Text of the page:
Structural steel – After a slight uptick in March and April, steel input pricing has receded from the previous quarter. Fabricated Wide flange shapes have flattened in price, while hollow shapes and plate are down slightly for the year (5-8 percent).

Architectural Interiors – As a result of the cooling housing market, availability of interior products has improved and is generally within historical lead times. However, with housing starts jumping 22 percent from April to May of this year, we will closely monitor housing starts and the materials markets for any resultant changes. Additionally, the rising rolled steel costs reported last quarter have reversed course and should provide relief to pricing of metal studs. Drywall pricing has moderated and is up 2-3% YTD.

Exterior Glazing Systems – aluminum curtain wall and window wall systems are currently running 14-16 weeks lead times

Doors and Hardware – Door hardware and hollow metal door lead times continue to hold in the 7-10 week range. We continue to recommend close monitoring of electronic access control materials as some semiconductor supply issues linger.

Appliances – Appliance supply chains have improved and some distributors are even
sitting on inventory, but this varies by manufacturer and appliance type. For planning purposes, lead times should be assumed in the two to three-month range.

Elevators, Escalators. Moving Walks – Average lead times remained unchanged over the last quarter but will likely improve over the next 6-12 months as commercial projects ease. General pricing is on track to rise 3-5 percent this year as a result of material and labor cost increases. Lead times for elevators vary depending on the category and manufacturer:
• Low-rise elevators range from 14-24 weeks
• Mid-rise elevators range from 20-27 weeks
• High-rise elevators range from 40-48 weeks
• Escalators range from 12-20 weeks

Plumbing and Fixtures – Inventory continues to be healthy for most materials, allowing orders to be filled within a few days. However, lead times for certain larger diameter ductile iron pipe are still running 16-20 weeks. In the past three months, we’ve seen significantly fewer manufacturer price increases and have even noted a few select price decreases. The average sales price of PVC and copper pipe has been flat over the past 6 months. Steel pipe has steadily declined over the past three months and is down 5-7 percent compared to Q1 2023 as commodity prices and freight costs have also decreased. Over the next 12 months, fixture prices are expected to increase by 7-10 percent with an announcement likely in Q1 2024.

HVAC Equipment – While HVAC demand continues to be strong, there is evidence that lead times have already peaked, or will, in the next 3-6 months. Some categories—RTUs, AHUs, DOAS, and WSHP—are already seeing a reduction in lead times as manufacturers work through backlogs. However, chillers are the one exception as lead times are still 45-65 weeks due to continued supply chain challenges and high demand from data center projects. Price increases remain at 10-15 percent for 2023, but we believe there is a chance for more normal 3-5 percent annual increases as early as 2024.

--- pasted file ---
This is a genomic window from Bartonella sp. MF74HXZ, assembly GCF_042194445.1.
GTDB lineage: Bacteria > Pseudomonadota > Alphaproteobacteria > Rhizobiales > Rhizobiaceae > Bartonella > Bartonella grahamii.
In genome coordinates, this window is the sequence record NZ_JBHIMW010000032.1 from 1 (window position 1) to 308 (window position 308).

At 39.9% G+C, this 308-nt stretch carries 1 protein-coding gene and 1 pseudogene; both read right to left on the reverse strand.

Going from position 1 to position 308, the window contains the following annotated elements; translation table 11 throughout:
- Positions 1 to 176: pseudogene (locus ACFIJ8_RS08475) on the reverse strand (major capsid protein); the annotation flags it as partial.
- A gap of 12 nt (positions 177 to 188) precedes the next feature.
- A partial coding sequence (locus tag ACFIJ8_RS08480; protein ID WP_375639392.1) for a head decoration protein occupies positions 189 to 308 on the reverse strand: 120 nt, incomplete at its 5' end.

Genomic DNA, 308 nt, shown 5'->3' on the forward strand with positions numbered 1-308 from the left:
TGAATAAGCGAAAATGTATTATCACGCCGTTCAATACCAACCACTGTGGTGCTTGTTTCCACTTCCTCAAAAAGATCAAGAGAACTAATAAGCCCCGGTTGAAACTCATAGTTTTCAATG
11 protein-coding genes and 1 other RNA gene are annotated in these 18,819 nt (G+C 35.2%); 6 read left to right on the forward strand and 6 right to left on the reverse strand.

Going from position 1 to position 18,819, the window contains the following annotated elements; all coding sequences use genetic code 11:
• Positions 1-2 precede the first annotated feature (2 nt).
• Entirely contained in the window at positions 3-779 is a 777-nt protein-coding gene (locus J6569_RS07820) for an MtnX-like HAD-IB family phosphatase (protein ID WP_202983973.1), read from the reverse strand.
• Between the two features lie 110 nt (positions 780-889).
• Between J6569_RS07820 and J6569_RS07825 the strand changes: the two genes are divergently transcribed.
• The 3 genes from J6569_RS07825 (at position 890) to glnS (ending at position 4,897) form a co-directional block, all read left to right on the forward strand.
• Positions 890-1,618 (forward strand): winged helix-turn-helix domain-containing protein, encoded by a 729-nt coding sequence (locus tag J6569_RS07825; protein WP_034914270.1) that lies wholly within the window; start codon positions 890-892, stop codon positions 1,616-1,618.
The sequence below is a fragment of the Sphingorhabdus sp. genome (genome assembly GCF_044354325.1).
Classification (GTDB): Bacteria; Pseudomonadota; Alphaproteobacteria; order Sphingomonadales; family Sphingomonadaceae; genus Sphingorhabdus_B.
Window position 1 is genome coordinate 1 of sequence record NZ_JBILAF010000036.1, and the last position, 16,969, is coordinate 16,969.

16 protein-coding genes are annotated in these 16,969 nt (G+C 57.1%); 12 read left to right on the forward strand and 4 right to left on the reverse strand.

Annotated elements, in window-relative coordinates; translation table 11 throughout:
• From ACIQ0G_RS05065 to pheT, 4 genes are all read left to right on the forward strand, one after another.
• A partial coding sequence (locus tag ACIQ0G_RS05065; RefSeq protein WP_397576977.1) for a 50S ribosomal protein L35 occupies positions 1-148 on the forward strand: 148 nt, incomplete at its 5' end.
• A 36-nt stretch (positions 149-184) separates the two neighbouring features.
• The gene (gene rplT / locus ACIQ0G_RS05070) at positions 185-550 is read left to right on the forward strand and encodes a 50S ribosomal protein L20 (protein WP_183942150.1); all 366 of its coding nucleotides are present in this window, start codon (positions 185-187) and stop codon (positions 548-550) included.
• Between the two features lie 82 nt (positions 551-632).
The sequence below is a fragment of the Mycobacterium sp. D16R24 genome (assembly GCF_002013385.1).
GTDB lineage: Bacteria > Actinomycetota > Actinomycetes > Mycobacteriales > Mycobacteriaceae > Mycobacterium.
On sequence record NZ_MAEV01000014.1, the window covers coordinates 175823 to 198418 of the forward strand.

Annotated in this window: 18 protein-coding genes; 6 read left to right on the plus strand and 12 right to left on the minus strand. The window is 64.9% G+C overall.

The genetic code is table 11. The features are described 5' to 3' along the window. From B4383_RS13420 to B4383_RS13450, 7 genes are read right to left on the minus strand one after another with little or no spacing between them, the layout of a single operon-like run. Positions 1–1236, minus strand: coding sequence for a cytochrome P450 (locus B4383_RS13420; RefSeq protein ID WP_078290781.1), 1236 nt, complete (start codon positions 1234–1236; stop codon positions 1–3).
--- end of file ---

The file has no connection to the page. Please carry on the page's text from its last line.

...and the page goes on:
Electrical Gear – Electrical gear lead times continued to increase over the past three
months and are not expected to decrease in the next 12 months. Even with investment in additional capacity through 2023, manufacturers have pushed out delivery commitments for some products, citing high demand and supply chain issues as primary causes.

Electrical Commodity Materials (includes lighting fixtures) – Lead times for most
commodity electrical items are down as manufacturers have stabilized their supply chains. Contractors and stocking distributors are actively reducing inventory levels as a result of high interest rates and lower demand, both current and forecasted. Lead times may temporarily increase in the future if manufacturers reduce capacity. Prices are still expected to increase 3-5 percent due to inflation of material cost and labor.

Generators – Lead times for generators of all sizes are running 45-75 weeks as
manufacturers are still experiencing high demand for all genset sizes. Long lead times are primarily due to component supply chain constraints, such as wire harnesses and semiconductor chips for controls. Data center demand shows no sign of slowing for the next few years as clients are ordering for 2025 delivery and beyond. Price increases are expected in the range of 5-10 percent in 2024.

Lab Casework and Fume Hoods – Lab casework lead times are holding steady at the standard range of 8-12 weeks. After some notable escalation in sheet steel pricing during the first quarter, pricing has fallen as underlying demand no longer supports continued escalation.

Wood Products – Lumber pricing continues to hold steady at pre-COVID levels. However, with the unexpected housing starts jumping 22 percent from April to May, we will closely monitor housing starts as they are the primary driver of lumber pricing.

Transportation – Based on slowing consumer demand and resolution of congestion at U.S. ports, shipping container activity will fully recover to “normal” levels in 2023 and container costs are now at pre-pandemic levels.


  • Every team needs to get deeper into the supply chain. It is not enough to depend on
    subcontractor and supplier input.
  •  Contractors should be leveraging relationships with the manufacturers to access delayed materials and equipment – can push to get partial, critical orders on critical path.
  • It is not enough to look at overall escalation %, you need to look closer and account for escalation material by material because of the variation between materials.
  • A robust procurement strategy is essential – leads times are emphasis.
  • Example item in a procurement strategy: Buying large air handlers early and designing around it.
  • Cost benefit of escalation clauses – leverage allowances – talk with trade partners about allowances in lieu of trade partner taking all the risk to keep from paying worse-case scenario all the time.
  • You can drive escalation into a project by buying too early.
    o Understand when materials need to be on site.
    o Make acquisitions just in time where possible.
  • Early release packages for long-lead items continues to be a good strategy…consider
    warehousing strategies (costs associated with this) to ensure schedule.